Blurring the line between a commuter and a track toy, the Volkswagen GTI is a versatile car but carrying bulky items such as plywood and a portable cement mixer has never been one of its strong points. However, at least one enthusiast glanced at the hardware store parking lot, looked at his GTI and saw a world of opportunity.
Although we don’t dabble in modified mid-1990s cars, we had to pull over and make a U-turn when this third-gen Volkswagen Golf pickup caught our eye from far away while running errands.
The owner, a mechanic whose resume includes jobs at Brabus and AMG, was nice enough to spend a couple of minutes sharing his car’s story. It started life as a bone-stock GTI and was carefully and safely turned into a pickup. The conversion was much more complicated than merely taking an angle grinder and sanding over the rough edges: The body and the roof were fully reinforced, a new rear panel with a pop-up sunroof was fitted, the headliner was trimmed to fit and the hatch was turned into a functional tail gate kept shut with clamps riveted to both C-pillars.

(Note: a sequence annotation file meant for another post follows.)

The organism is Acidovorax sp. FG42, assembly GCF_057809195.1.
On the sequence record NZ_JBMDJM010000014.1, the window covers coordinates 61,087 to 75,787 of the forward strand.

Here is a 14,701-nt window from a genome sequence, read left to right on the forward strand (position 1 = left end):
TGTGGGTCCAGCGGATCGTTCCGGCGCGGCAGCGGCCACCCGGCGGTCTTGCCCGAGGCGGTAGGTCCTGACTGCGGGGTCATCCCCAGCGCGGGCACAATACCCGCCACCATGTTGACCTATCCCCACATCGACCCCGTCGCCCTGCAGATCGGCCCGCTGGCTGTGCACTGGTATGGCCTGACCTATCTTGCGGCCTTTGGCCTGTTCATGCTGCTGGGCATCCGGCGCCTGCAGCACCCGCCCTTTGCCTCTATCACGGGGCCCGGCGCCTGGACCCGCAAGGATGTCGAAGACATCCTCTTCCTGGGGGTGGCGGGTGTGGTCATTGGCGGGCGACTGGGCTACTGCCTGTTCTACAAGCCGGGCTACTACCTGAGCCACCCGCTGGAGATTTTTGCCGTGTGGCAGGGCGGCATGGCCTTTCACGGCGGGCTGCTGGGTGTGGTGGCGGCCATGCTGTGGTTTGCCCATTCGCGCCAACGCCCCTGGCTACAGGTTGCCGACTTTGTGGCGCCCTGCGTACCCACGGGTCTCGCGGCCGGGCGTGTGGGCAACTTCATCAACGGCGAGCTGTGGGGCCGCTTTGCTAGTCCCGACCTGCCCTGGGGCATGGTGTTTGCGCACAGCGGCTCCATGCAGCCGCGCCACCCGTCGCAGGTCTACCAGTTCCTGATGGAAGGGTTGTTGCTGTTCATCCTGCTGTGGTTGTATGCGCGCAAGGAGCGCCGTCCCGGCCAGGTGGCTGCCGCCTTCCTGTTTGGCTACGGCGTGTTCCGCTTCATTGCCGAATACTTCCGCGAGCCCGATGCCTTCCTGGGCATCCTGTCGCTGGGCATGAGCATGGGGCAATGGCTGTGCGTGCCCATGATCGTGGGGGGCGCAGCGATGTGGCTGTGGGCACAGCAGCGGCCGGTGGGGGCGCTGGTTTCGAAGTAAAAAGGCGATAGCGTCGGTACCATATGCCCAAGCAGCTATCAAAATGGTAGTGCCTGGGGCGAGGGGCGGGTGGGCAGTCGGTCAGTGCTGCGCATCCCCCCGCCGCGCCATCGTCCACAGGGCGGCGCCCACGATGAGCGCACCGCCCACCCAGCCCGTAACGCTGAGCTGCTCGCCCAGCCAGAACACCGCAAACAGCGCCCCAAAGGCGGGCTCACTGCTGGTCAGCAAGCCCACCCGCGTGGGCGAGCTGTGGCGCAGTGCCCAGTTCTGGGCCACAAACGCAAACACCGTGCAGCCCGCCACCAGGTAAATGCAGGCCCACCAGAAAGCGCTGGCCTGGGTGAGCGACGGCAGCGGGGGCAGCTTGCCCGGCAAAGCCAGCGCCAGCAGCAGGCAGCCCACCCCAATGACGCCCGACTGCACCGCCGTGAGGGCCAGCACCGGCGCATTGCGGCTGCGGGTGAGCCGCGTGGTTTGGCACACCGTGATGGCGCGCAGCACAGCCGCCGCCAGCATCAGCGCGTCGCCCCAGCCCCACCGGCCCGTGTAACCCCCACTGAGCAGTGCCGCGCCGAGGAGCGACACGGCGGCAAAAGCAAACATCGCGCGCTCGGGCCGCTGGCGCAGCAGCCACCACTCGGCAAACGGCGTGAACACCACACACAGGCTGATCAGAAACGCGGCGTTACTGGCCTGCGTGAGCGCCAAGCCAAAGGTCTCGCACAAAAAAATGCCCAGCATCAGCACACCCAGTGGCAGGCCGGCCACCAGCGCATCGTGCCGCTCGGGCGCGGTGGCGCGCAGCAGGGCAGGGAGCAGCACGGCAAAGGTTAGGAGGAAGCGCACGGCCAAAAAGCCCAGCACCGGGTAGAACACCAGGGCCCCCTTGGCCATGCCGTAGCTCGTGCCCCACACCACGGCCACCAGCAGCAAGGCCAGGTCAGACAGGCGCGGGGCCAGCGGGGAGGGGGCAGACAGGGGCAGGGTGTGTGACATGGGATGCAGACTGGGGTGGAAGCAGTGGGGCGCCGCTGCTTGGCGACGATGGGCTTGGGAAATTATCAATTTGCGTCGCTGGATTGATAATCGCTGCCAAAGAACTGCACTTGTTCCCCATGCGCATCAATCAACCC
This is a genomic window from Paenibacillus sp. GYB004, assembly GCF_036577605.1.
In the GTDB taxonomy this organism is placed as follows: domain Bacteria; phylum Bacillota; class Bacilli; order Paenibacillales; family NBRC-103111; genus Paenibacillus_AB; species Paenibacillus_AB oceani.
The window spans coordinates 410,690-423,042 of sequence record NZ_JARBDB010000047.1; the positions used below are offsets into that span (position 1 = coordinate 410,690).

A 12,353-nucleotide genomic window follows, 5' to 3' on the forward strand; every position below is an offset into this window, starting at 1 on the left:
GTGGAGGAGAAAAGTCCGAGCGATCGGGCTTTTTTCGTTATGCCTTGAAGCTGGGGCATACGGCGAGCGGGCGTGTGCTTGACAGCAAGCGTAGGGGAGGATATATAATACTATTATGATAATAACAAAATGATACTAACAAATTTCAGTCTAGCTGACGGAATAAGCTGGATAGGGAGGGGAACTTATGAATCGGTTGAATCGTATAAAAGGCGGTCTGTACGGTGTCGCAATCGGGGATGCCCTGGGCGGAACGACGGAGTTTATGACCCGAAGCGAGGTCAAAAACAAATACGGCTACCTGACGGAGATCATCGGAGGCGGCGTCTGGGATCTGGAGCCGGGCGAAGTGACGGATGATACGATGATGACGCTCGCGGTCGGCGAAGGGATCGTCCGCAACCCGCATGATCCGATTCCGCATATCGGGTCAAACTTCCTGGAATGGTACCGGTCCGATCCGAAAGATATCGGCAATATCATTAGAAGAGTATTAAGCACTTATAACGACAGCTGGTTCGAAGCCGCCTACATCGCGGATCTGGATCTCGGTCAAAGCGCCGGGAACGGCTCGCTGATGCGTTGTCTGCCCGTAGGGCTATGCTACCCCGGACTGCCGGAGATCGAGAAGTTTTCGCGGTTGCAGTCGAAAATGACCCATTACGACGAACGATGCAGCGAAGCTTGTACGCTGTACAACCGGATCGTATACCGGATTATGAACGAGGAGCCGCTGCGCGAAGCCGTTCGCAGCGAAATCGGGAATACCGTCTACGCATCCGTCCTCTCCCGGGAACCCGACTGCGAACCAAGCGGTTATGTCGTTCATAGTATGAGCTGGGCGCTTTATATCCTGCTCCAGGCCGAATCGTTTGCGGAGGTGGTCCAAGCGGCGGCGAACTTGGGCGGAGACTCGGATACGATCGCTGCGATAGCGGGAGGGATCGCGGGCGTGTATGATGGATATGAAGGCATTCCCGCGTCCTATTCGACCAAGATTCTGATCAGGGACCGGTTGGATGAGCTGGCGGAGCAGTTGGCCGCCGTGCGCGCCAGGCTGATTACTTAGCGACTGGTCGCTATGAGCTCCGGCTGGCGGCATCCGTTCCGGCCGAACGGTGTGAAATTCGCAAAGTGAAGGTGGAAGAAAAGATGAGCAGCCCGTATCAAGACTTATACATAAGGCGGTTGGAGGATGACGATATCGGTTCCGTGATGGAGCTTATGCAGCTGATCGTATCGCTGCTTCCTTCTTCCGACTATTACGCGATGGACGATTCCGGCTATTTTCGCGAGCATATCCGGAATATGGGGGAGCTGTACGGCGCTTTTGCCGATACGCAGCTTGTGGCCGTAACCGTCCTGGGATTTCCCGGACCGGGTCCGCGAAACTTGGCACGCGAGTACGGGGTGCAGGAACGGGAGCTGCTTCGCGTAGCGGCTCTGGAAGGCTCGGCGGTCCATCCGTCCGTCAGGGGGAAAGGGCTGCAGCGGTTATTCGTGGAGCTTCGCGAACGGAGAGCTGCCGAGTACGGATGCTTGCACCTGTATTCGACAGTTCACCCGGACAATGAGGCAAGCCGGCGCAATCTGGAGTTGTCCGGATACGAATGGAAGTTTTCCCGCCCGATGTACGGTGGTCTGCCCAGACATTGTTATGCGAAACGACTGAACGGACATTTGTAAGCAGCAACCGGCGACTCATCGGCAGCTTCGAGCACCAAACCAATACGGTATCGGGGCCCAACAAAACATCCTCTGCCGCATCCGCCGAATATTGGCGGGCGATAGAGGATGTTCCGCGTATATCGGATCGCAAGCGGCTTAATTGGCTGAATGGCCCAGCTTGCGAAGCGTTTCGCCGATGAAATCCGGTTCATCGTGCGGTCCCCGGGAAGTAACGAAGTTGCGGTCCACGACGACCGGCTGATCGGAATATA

The car is fully street legal, a very complicated process for modified vehicles in France and a testament to the quality of the conversion. Save for aftermarket headlights, minor suspension alterations and larger rims, this bespoke GTI wears a low-key look that makes it blend in with the pack to an untrained eye.
If turning a GTI into a pickup sounds impressive, grok this: The car has been through seven engines and over twenty gearboxes. The most powerful setup was a heavily-modified VR6 engine that sent over 600 horsepower to all four wheels via a Syncro all-wheel drive system, and the current drivetrain is a 2.0-liter 16-valve four-cylinder mill with a slight power increase that transfers power to the front wheels only.